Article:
I'm attempting to render continental geometric data stored within an R-Tree in a SQlite database. The data is store as long/lat WGS84 and I'm trying to render it to 256px PNGs for displaying on a slippy map. Keep in mind I have no training in GIS mapping and rendering and everything I know is self taught.

When I render it using OpenGL, I'm simply remapping the long/lat coordinates of each of the polygons returned from the SQLite query into a 0px to 256px x/y coordinate space for rendering on a slippy map tile using the following code:

X = (long - extent.X1) / (extent.X2 - extent.X1) * ImageSize;
Y = (((lat - extent.Y1) / (extent.Y2 - extent.Y1) * ImageSize) *-1) + ImageSize;

For the Y coordinate, I'm switching the axis so that 0:0 is the top left of the image.

The extent information in the above code is built by taking X/Y and Zoom data from a slippy map (leaflet.js in this case) and converted into long/lat bounds using the code provided by OSM here

Thats all I do before I send the X & Y data over to OpenGL.

At the higher zoom levels (5+). The polygons render okay, heres Australia at zoom level 5 (there are 1 or 2 exceptions around the equator where there are some glitches at zoom level 5, but they seem to completely disappear at zoom levels 6+):

enter image description here

However, at zoom levels below 5, things start to go hay wire, here's Australia and South Asia at zoom level 3:

enter image description here

There are significant glitches in the rendering, (repetition and misalignment with the rendered polygons on the tiles and stretching of the continents) And it only gets worse as I zoom out more. Here's part of the map at zoom level 2:

enter image description here

It seemed weird to me that everything would render well at the higher zoom levels but fail so badly at the lower ones. But then it occurred to me that the closer to earth I go, the flatter (and more 2D like) it becomes, so I'm now wondering if the reason for the major issues I'm having is because I'm not projecting to a Cartesian coordinate system first.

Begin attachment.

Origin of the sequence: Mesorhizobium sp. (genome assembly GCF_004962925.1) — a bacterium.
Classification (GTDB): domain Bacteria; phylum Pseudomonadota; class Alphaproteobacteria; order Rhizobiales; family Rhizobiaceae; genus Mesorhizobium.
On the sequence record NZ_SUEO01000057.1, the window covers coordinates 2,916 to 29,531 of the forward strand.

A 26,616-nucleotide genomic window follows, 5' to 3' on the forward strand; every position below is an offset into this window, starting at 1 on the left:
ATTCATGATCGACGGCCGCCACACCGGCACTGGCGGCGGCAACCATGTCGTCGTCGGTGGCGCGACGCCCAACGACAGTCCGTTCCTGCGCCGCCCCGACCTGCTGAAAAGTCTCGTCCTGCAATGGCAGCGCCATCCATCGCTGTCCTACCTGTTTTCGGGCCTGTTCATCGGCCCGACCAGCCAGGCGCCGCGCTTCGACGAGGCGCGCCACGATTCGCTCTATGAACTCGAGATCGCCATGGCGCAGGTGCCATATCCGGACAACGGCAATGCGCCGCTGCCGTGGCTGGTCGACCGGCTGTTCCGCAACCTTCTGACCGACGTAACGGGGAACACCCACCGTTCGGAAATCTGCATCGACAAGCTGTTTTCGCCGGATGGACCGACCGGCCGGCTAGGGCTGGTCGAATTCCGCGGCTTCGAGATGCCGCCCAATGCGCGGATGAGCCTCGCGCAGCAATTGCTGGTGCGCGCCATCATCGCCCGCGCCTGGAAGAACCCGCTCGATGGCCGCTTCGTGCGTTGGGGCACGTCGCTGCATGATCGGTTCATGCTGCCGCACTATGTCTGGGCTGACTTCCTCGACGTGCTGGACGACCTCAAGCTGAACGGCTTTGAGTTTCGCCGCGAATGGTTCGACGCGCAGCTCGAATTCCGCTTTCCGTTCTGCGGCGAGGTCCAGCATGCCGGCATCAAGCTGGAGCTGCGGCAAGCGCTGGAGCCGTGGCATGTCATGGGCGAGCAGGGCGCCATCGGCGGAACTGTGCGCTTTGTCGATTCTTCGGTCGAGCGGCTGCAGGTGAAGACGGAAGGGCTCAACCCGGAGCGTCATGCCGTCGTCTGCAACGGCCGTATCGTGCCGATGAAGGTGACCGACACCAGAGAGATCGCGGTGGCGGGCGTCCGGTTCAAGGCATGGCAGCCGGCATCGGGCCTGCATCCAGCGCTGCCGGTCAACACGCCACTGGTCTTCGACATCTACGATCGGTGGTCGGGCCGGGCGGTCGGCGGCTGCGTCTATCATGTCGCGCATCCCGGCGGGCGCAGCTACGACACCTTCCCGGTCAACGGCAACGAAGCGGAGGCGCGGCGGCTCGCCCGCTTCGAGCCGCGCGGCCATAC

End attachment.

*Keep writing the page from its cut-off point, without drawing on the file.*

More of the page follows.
Can anyone confirm whether this is the case and if so, what should I be using to convert the coordinates from WGS84 to Cartesian X/Y?

  • That was it! Thanks @TurePålsson I actually found bboxfinder.com (which looks like it draws from OSM) to align the tile names with the correct bounding box and noticed the code I got from OSM for converting from XYZ to long/lat bounds was actually returning the wrong bounding box values and when I dug into it, I saw I wasn't sending in the right XYZ values to align the bbox with 256 pixel images. I fixed it up and now it renders perfectly. Silly mistake. But go ahead and move your comment to an answer and will mark it as the correct one. Thanks again!
    – Walter
    Oct 28, 2019 at 13:16
  • I moved the comment to an answer and fixed some language problems in the move. :) Oct 28, 2019 at 13:22

1 Answer 1


So effecively you are interpolating coordinates linearly across the tiles. Unless I'm overlooking something, that might give you some wonky shape distortions at smaller scales (more zoomed out), but it should not give the kind of effects that you are seeing. If you are using the same tile numering scheme as OSM, you could try comparing one of your tiles from zoom level 2 with the same-numbered tile from one of the OSM tile servers. They should show the same area. If they don't, then your tile numbering is off.

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